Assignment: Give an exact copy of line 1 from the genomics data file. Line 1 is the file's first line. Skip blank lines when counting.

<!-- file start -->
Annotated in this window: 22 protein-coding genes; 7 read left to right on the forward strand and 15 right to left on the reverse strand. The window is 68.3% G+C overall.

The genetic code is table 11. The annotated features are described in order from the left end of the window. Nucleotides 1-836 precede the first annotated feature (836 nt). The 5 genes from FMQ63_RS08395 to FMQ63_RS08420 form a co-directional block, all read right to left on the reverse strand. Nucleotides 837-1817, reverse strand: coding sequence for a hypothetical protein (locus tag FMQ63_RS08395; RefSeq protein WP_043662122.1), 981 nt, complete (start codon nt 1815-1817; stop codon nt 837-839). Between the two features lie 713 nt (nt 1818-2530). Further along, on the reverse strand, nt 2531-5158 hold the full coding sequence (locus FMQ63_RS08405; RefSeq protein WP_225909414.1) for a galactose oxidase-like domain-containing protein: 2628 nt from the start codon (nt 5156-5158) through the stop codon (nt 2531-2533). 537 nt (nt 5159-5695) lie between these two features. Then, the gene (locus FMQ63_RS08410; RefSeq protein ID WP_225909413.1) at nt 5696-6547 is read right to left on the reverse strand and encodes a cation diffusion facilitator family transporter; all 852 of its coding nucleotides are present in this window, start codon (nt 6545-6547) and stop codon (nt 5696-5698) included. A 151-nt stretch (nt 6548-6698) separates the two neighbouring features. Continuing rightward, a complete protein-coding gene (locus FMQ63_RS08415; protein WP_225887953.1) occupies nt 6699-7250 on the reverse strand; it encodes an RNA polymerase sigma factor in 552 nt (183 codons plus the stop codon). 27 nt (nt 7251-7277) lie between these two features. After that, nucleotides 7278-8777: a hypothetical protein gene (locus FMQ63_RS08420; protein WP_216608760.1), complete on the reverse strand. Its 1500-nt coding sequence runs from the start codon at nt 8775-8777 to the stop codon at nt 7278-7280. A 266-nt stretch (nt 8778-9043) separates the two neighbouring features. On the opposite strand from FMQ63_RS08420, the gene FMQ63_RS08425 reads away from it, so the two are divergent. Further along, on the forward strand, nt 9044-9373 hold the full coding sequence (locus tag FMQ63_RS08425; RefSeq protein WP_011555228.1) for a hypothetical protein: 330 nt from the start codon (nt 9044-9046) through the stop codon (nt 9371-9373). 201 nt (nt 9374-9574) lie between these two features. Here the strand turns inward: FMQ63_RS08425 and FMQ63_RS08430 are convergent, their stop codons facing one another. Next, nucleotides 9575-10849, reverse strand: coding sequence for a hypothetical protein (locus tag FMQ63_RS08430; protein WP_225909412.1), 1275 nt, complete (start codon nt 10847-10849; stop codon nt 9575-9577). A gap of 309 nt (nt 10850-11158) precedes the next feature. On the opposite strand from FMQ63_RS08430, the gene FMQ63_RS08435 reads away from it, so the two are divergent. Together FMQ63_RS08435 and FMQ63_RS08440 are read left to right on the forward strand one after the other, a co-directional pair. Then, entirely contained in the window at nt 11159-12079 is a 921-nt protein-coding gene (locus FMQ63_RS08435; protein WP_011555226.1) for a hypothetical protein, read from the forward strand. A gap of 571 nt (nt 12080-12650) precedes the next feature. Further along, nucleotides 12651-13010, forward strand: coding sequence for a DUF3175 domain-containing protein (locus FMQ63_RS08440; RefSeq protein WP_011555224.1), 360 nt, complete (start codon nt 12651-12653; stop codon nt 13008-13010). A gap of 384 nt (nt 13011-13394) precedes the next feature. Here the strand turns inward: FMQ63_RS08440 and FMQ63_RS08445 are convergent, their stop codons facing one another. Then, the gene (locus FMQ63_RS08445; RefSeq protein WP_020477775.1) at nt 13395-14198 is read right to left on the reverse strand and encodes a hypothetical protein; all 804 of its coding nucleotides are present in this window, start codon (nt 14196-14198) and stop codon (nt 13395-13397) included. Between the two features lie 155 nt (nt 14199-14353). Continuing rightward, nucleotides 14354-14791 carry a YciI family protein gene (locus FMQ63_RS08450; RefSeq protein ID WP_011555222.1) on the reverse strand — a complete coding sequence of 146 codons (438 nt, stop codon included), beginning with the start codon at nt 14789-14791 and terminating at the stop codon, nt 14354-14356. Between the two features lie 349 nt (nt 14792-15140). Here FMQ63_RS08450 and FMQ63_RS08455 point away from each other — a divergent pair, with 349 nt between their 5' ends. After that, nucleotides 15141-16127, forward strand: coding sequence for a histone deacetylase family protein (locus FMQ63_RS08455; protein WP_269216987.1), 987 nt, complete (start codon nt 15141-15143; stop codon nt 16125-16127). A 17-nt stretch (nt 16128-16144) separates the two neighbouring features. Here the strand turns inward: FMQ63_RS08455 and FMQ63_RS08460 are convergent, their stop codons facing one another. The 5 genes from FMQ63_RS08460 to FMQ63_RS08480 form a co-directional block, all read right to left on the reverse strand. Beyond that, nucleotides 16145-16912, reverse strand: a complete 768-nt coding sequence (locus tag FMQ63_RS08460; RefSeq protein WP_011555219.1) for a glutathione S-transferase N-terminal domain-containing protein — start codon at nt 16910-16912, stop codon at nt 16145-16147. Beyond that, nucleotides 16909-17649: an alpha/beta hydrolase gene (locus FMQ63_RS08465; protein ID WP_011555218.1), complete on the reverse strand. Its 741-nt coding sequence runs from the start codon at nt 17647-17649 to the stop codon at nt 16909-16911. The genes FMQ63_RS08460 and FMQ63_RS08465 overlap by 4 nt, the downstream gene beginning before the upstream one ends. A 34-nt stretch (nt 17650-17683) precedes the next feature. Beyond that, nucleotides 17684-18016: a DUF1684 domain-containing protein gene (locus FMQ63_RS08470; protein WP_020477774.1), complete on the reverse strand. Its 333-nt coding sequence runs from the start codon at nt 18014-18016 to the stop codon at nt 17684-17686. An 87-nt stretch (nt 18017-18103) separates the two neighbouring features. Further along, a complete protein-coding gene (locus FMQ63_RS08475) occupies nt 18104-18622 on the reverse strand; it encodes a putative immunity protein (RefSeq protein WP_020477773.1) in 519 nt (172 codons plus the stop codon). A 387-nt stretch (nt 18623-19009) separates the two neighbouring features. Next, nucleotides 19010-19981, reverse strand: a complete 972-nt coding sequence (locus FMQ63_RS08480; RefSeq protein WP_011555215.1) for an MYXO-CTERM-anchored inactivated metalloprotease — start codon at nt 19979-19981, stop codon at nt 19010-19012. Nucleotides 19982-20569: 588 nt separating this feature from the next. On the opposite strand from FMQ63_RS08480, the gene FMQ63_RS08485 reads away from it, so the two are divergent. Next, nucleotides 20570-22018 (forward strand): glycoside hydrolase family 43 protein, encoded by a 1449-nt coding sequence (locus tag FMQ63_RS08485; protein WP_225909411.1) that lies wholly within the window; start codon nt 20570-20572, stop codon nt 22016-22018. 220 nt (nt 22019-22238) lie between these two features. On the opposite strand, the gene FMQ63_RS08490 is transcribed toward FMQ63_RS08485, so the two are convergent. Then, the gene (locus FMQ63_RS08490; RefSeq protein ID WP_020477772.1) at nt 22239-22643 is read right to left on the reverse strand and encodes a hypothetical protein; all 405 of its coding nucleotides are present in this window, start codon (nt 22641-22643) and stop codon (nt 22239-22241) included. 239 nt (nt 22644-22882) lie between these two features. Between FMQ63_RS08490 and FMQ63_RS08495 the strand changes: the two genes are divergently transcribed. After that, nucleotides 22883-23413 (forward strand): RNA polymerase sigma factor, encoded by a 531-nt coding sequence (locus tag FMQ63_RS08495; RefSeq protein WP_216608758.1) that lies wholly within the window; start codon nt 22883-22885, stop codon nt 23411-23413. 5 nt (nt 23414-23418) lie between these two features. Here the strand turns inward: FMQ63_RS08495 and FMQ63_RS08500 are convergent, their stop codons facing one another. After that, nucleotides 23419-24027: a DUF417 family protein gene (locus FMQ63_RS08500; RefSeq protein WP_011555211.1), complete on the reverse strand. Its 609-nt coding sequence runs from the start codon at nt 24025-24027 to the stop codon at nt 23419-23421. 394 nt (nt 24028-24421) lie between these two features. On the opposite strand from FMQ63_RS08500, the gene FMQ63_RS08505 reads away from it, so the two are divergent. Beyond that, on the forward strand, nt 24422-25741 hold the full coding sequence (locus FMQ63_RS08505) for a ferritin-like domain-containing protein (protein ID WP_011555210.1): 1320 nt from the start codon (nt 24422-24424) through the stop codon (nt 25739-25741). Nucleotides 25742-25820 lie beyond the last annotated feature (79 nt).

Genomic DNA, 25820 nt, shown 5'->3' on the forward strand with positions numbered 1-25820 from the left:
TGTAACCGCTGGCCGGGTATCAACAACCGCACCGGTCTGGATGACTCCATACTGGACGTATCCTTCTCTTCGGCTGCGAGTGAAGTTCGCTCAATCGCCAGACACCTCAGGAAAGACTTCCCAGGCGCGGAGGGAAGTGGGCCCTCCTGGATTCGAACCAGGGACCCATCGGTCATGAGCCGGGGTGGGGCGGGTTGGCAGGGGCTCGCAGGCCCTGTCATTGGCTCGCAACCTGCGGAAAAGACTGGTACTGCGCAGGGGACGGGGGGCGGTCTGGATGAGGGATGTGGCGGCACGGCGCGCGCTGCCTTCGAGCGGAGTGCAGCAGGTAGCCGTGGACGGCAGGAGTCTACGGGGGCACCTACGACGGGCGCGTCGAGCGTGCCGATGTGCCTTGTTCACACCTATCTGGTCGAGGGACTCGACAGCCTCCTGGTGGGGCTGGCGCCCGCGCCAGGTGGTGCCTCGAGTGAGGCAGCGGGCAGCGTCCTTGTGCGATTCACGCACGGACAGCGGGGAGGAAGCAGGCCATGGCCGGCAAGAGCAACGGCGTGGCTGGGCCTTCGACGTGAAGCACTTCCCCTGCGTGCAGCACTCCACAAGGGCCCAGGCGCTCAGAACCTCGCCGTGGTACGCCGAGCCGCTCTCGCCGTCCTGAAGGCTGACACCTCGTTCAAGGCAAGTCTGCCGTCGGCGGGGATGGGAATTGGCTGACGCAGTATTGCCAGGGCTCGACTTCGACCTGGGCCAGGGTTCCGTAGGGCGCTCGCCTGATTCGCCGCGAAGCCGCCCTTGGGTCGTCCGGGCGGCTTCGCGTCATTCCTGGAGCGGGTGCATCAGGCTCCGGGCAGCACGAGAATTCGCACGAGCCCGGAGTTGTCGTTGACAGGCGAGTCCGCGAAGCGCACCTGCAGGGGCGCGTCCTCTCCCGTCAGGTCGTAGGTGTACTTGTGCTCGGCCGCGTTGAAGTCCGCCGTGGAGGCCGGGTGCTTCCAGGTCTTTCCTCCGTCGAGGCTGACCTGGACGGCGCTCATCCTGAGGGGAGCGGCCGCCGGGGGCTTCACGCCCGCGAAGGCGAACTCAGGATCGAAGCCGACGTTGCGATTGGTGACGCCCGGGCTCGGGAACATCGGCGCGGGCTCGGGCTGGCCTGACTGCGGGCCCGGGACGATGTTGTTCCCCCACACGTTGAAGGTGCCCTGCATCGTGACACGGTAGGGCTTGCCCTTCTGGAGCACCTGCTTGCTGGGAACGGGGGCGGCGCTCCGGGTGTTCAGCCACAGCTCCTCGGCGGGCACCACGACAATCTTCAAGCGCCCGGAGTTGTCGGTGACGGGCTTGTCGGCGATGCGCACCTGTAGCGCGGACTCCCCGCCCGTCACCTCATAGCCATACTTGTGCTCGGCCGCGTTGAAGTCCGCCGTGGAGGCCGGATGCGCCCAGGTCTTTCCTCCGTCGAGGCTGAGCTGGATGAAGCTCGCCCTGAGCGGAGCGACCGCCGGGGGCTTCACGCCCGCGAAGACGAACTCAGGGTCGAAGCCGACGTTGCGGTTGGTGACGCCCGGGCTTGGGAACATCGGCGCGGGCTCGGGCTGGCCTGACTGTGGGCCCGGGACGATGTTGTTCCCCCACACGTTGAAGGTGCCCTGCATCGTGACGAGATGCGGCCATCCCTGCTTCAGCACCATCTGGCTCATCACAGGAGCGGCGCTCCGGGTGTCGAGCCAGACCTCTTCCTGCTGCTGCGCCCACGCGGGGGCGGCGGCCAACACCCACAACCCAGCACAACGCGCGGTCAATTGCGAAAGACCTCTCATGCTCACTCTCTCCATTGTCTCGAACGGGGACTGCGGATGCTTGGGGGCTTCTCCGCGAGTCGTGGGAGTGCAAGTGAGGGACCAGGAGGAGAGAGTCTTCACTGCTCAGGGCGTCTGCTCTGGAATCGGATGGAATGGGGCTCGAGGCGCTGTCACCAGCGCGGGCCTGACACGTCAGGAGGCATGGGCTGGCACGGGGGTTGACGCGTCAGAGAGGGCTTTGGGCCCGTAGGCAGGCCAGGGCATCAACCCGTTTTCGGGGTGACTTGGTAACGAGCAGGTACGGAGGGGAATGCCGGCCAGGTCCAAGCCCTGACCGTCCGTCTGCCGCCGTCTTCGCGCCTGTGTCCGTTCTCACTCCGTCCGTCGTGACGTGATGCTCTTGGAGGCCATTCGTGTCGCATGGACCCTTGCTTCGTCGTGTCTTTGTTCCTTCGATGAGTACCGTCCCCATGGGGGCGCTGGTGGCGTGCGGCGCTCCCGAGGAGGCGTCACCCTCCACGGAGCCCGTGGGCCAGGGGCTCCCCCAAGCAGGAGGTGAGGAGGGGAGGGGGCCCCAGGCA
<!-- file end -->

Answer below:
Annotated in this window: 22 protein-coding genes; 7 read left to right on the forward strand and 15 right to left on the reverse strand. The window is 68.3% G+C overall.